They shape you and you shape them. The talk between your immune cells and your bacteria can decide your shape.
Dancing mouse | CC0 1.0
Fat mouse by Clker-Free-Vector-Images | Pixabay
Source | Created by Nogas1974
[CC BY-SA 4.0](CC BY-SA 4.0)
I have touched upon the topic of the gut microbiome (the bacteria that lives in your gut) earlier. I have talked about how they affect your metabolism. I have also discussed how the microbiome diversity is reduced in obesity and how it can contribute to type 2 diabetes. We have seen how bacterial community that lives in us can be shaped by our genetics, our diet and by the phycological stress we face. There are reports on how microbiome trains our immune system, affect our gene expression, and may even control our food cravings. However, what remains elusive is which microbial communities among the 1000s that live within us makes us obese vs which makes us thin. More importantly, what possible mechanisms could change the kind of communities that resides within us. In the paper I discuss today, the authors have discovered one such mechanism. They talk about how if the one kind of bacteria vs other dominates in our gut, it can cause obesity. They also discovered the role of T cells in regulating the type of bacteria that lives in the mouse gut.
The paper we will discuss today is titled T cell–mediated regulation of the microbiota protects against obesity published by Petersen et al., from June Round's and W. Zac Stephens' labs at Utah. It is published july 2019 edition of Science.
So how does the story start
Adapted from Mouse cheese by OpenClipart-Vectors and Taco mouse by AnnaliseArt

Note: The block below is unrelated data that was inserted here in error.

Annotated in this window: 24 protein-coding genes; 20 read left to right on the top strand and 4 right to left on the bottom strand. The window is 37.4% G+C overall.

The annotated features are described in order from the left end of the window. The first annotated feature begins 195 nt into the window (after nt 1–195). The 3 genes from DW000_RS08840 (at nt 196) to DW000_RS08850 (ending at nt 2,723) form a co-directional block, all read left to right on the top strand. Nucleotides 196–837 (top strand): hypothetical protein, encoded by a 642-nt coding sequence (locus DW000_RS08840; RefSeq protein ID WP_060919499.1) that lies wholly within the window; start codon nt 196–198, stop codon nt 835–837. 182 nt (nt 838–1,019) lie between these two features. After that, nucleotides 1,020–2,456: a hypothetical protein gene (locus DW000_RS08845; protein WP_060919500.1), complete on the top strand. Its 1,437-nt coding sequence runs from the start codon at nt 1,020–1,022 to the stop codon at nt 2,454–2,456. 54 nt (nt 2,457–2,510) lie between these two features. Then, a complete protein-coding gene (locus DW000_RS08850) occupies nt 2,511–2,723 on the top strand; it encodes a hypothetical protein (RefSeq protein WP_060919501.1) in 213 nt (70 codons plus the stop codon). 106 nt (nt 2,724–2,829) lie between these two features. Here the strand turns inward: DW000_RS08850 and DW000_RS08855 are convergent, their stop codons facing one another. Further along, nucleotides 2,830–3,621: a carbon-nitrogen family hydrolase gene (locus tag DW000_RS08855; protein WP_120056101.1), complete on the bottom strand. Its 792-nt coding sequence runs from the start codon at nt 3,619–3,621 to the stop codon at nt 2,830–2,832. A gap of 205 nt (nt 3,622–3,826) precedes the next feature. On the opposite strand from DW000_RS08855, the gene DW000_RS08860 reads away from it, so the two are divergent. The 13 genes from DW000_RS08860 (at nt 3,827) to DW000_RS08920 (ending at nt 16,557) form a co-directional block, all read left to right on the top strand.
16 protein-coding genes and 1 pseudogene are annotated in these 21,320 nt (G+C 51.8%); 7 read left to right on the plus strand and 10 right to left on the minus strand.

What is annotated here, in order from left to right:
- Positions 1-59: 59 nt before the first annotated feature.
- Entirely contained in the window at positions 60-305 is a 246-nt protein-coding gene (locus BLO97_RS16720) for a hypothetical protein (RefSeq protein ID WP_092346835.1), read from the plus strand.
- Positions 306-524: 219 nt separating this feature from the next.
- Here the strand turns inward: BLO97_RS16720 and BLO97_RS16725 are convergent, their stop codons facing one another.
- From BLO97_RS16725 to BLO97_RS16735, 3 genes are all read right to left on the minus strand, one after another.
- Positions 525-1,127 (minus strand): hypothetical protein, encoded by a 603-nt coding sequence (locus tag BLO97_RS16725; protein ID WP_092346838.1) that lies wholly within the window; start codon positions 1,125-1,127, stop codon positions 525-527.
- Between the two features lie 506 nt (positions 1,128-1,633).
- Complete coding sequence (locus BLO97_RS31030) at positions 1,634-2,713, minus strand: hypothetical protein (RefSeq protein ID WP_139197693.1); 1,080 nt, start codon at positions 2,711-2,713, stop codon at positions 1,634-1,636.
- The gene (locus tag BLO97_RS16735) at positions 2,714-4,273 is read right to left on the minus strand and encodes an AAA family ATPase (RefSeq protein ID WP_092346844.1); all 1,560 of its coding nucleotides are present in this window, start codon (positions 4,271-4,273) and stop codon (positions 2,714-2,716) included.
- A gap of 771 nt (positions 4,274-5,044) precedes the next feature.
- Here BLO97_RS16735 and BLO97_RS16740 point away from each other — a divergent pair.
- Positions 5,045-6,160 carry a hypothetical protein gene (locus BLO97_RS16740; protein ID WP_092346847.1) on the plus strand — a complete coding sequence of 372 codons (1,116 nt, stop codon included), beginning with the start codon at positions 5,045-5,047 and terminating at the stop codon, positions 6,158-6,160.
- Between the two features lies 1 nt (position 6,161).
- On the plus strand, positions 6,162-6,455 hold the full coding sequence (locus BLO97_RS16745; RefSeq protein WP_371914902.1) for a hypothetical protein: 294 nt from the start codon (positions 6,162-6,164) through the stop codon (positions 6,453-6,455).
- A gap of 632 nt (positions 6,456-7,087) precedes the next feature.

Once upon a time, there were researchers working with germ-free mice. These are the mice born and brought up in a completely sterile environment and have never seen a bacteria in their life. Funny enough that even when these mice would eat a lot more food than their germ containing counterparts they would not gain any weight (Bäckhed et al., 2004). No, nothing at all. However, when they were given any germs to colonize their gut they would. If you gave them germs from obese humans they would even become obese. But when give them germs from lean humans, they won't gain as much weight (Turnbaugh et al.,). Moreover, one can take normal mice, treat them with antibiotics and give them either microbiome from obese or lean mice and alter how they gain weight (Ellekilde et al., 2014). In fact, it seems that in mice certain kind of bacteria is required in the gut for effective weight loss on a calorie-restricted diet (Wang et al., 2018). Now, all this is very interesting, it means there are some bacteria in the gut of obese humans that made them obese.
In fact, from sequencing microbes from obese individuals we know that there is reduction in the richness of their microbiome (Chatrlier et al., 2013). The species composition of obese and lean people show characteristic variations. Even if you were not looking at all the species in there, the overall functional profile of microbiome is different in obese vs lean individuals. For instance, gut bacteria in obese individuals are more potent in producing butyrate and other short-chain fatty acids, which are implicated in obesity (Chakraborti, 2015). Then, Zierer et al., 2018 gives a detail description of how age, sex and obesity can be correlated with differences in metabolites produced in the gut.
Anyhow, obese people have variant microbiome and all is fine. But the question arises that what changed this microbiome. Of course, there could be a genetic link to kind of microbiome you carry. It could also be your diet, your lifestyle, phychological stress, or just ageing that took the composition to the wrong turn (see my previous blog). Other than this the state of the immune system itself can alter the microbiome. From the day we were born our immune cells and gut microbes have been talking to each other. Now, imagine a situation where at some point in your life these talks get messed up. What if immune system because of age, stress or diet fails to keep a check on friends vs foes?